This was my favorite dish of the night, White Bean Puree Tarte Flambe with Delicata Squash, Onion, and Lardons. It was a very crispy, crackery crust with a flavorful, smooth textured topping. I wanted more!


The cheese plate came next and was served with several different cheeses, a relish, and pickled strawberries. Remedy considers itself lucky to have a cheese expert on staff!


If you're going to have a cheese plate, you need a meat plate too!


We ended the night with a celebratory cheers and a thank you to Remedy wine bar for the delicious food and wine.


If you find a wine you love at Remedy, be sure to go right around the corner to Corkscru wine merchants to pick up your favorite bottle. The owner of Corkscru is a partner and general manager of Remedy Wine Bar and helps supply and select the wines that are served at Remedy. He is very friendly and knowledgable and will help you select the perfect wine for any food, occasion, or palate preference. Thank you Remedy Wine Bar for the great food, wine and conversations!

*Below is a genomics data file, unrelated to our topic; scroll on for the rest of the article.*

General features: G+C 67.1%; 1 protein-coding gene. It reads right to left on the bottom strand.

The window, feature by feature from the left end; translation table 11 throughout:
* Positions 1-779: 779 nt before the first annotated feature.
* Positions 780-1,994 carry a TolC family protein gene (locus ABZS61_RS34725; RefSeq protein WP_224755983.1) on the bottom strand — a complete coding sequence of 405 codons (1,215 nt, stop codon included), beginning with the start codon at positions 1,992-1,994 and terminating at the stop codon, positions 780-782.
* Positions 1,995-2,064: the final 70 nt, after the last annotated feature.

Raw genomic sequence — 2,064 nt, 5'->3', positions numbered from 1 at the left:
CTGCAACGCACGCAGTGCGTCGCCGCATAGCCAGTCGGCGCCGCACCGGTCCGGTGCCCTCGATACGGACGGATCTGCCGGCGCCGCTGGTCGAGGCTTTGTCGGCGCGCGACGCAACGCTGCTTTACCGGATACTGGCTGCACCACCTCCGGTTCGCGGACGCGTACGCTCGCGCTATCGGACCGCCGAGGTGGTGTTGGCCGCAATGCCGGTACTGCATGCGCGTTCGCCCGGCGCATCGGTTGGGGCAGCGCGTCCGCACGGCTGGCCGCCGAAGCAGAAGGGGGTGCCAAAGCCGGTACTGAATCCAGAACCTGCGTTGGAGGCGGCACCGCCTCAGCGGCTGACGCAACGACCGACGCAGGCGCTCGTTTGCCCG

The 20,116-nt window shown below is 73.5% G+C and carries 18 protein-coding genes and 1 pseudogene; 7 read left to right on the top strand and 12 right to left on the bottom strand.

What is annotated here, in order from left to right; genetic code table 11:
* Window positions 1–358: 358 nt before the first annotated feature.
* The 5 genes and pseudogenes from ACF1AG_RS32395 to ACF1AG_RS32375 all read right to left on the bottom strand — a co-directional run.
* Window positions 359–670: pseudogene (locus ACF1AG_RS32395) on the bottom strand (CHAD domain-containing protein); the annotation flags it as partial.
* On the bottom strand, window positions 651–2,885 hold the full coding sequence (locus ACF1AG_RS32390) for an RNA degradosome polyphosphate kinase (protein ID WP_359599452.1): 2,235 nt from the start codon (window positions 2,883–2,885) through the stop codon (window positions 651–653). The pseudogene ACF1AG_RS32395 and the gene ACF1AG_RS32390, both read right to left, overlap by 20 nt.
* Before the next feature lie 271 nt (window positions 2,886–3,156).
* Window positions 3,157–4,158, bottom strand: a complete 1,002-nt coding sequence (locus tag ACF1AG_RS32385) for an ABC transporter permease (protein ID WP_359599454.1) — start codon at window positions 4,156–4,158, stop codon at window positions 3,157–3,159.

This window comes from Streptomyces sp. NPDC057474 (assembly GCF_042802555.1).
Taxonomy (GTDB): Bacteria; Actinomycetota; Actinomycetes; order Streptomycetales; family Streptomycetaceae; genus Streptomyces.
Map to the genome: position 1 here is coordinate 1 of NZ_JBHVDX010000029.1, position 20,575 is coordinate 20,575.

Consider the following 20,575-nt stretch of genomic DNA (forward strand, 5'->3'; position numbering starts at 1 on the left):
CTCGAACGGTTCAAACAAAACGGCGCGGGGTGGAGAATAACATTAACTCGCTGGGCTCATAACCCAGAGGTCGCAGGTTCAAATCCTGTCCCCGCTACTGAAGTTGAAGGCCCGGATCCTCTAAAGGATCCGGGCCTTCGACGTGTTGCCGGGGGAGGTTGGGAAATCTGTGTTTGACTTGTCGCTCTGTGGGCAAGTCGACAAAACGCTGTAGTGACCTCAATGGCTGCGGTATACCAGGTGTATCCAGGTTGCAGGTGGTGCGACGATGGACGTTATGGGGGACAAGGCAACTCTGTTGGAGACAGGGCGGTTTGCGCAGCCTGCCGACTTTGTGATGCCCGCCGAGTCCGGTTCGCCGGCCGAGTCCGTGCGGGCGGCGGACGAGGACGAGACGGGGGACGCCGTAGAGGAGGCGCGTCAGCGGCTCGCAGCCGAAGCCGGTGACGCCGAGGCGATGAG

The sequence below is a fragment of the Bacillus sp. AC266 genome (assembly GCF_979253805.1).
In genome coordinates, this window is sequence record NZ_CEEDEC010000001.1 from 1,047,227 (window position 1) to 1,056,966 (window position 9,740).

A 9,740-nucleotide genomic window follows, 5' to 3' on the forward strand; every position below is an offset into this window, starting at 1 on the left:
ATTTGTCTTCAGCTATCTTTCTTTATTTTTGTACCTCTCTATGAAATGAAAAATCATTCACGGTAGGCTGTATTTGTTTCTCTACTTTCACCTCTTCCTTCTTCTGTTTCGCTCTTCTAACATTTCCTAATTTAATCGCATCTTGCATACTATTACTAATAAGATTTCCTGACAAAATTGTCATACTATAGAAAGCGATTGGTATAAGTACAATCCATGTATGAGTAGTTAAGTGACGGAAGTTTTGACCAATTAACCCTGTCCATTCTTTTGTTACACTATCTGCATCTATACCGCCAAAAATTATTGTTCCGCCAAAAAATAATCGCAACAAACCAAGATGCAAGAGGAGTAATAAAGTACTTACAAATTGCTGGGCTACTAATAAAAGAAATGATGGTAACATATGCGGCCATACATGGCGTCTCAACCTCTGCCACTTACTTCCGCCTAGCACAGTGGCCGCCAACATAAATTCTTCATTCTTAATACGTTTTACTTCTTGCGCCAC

-O

Remedy Wine Bar on Urbanspoon

Friday, November 08, 2013

Hawks View Cellars and Irving Street Kitchen

Disclaimer: Our dinner and wine tasting were complimentary, but all of our opinions are our own.

Note: Some of these photos were taken from the Irving Street Kitchen/Hawks View Cellars websites as we had some technical difficulties.

After a great adventure at Portland's Feast, we were lucky enough to be invited to a celebratory wine pairing dinner hosted by Hawks View Cellars and Irving Street Kitchen. We tasted six small plates and seven wine pairings. I had my favorites of both, but overall the food and wine were A-MAZE-ING!